Document


Title

Recent history of large-scale ecosystem disturbances in North America derived from the AVHRR satellite record
Document Type: Journal Article
Author(s): Christopher Potter; Tan Ping-Ning; Vipin Kumar; Chris J. Kucharik; Steven Klooster; Vanessa Genovese; Warren B. Cohen; Sean P. Healey
Publication Year: 2005

Cataloging Information

Keyword(s):
  • Canada
  • Central America
  • disturbance
  • drought
  • droughts
  • ecosystem disturbance
  • ecosystem dynamics
  • fire management
  • forest management
  • forests
  • insects
  • land management
  • logging
  • Mexico
  • phenology
  • remote sensing
  • remote sensing
  • storms
  • vegetation surveys
  • wildfires
Topic(s):
Record Maintained By:
Record Last Modified: June 27, 2019
FRAMES Record Number: 50409
Tall Timbers Record Number: 27009
TTRS Location Status: Not in file
TTRS Call Number: Not in File
TTRS Abstract Status: Fair use, Okay, Reproduced by permission

This bibliographic record was either created or modified by the Tall Timbers Research Station and Land Conservancy and is provided without charge to promote research and education in Fire Ecology. The E.V. Komarek Fire Ecology Database is the intellectual property of the Tall Timbers Research Station and Land Conservancy.

Description

Ecosystem structure and function are strongly affected by disturbance events, many of which in North America are associated with seasonal temperature extremes, wildfires, and tropical storms. This study was conducted to evaluate patterns in a 19-year record of global satellite observations of vegetation phenology from the advanced very high resolution radiometer (AVHRR) as a means to characterize major ecosystem disturbance events and regimes. The fraction absorbed of photosynthetically active radiation (FPAR) by vegetation canopies worldwide has been computed at a monthly time interval from 1982 to 2000 and gridded at a spatial resolution of 8-km globally. Potential disturbance events were identified in the FPAR time series by locating anomalously low values (FPAR-LO) that lasted longer than 12 consecutive months at any 8-km pixel. We can find verifiable evidence of numerous disturbance types across North America, including major regional patterns of cold and heat waves, forest fires, tropical storms, and large-scale forest logging. Summed over 19 years, areas potentially influenced by major ecosystem disturbances (one FPAR-LO event over the period 1982-2000) total to more than 766,000 km2. The periods of highest detection frequency were 1987-1989, 1995-1997, and 1999. Sub-continental regions of the Pacific Northwest, Alaska, and Central Canada had the highest proportion (>90%) of FPAR-LO pixels detected in forests, tundra shrublands, and wetland areas. The Great Lakes region showed the highest proportion (39%) of FPAR-LO pixels detected in cropland areas, whereas the western United States showed the highest proportion (16%) of FPAR-LO pixels detected in grassland areas. Based on this analysis, an historical picture is emerging of periodic droughts and heat waves, possibly coupled with herbivorous insect outbreaks, as among the most important causes of ecosystem disturbance in North America. © 2005 Springer Science+Business Media Inc. Abstract reproduced by permission.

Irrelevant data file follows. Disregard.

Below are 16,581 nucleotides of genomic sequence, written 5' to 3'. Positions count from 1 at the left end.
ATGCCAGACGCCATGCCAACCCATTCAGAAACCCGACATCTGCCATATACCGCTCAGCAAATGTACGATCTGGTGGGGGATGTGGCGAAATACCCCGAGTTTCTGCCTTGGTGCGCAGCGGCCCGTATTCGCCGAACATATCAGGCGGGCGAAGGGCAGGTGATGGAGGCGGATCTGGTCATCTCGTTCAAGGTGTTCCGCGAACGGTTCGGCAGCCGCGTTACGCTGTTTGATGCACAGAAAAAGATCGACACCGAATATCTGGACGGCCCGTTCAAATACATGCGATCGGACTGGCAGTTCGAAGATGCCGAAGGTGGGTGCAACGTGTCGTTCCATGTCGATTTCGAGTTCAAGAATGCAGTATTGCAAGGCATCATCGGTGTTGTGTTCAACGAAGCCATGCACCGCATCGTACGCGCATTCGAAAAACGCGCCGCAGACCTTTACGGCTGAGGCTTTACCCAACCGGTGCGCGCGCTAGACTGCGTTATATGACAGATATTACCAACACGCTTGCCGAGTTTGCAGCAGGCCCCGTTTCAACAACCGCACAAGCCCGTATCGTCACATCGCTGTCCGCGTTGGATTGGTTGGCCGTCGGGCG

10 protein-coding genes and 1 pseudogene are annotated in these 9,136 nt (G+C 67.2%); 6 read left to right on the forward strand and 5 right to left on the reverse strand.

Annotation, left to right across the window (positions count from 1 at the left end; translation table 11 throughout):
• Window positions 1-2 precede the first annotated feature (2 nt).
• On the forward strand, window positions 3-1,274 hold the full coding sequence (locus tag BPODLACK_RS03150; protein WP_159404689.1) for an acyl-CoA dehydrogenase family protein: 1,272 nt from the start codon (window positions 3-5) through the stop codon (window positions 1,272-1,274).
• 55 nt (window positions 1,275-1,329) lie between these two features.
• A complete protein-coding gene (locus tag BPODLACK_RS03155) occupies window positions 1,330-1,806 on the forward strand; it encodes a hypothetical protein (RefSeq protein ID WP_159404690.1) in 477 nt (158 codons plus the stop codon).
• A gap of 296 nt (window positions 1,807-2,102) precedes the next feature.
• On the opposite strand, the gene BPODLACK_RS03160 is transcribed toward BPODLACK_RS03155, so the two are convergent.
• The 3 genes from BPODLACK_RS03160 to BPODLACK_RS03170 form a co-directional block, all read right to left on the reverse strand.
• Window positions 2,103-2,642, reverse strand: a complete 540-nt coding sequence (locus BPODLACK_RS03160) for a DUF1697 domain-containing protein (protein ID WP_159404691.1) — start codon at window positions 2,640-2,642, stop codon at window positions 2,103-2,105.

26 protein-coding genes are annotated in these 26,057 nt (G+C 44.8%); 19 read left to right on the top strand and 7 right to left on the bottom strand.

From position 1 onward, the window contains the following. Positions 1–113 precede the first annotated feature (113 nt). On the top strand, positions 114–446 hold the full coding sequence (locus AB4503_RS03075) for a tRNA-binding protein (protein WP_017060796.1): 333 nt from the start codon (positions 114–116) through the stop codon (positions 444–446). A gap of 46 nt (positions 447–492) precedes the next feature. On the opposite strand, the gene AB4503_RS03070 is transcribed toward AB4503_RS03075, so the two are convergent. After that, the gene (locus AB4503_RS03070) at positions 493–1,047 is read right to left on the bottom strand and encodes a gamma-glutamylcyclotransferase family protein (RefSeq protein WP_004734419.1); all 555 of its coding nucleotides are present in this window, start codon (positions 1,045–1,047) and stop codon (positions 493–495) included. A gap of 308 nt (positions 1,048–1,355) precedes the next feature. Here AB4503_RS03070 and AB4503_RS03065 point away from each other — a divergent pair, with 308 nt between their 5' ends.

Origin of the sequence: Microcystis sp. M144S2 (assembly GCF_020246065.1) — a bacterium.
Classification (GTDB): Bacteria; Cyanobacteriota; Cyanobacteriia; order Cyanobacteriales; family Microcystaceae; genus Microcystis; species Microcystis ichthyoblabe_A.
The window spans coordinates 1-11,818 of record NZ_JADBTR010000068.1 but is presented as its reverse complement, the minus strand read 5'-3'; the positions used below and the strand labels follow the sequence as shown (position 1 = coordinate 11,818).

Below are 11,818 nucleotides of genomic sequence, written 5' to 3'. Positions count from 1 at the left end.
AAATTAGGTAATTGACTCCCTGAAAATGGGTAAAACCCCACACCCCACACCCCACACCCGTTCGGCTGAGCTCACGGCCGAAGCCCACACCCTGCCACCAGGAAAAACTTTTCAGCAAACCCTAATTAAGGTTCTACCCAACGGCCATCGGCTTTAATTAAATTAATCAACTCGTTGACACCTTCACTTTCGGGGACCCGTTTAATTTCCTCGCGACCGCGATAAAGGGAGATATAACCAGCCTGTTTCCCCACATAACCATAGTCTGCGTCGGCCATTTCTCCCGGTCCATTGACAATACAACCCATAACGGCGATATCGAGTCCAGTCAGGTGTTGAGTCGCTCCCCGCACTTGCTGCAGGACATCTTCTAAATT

Online Link(s):
Citation:
Potter, C., P.-N. Tan, V. Kumar, C. Kucharik, S. Klooster, V. Genovese, W. Cohen, and S. Healey. 2005. Recent history of large-scale ecosystem disturbances in North America derived from the AVHRR satellite record. Ecosystems, v. 8, no. 7, p. 808-824. 1007/s10021-005-0041-6.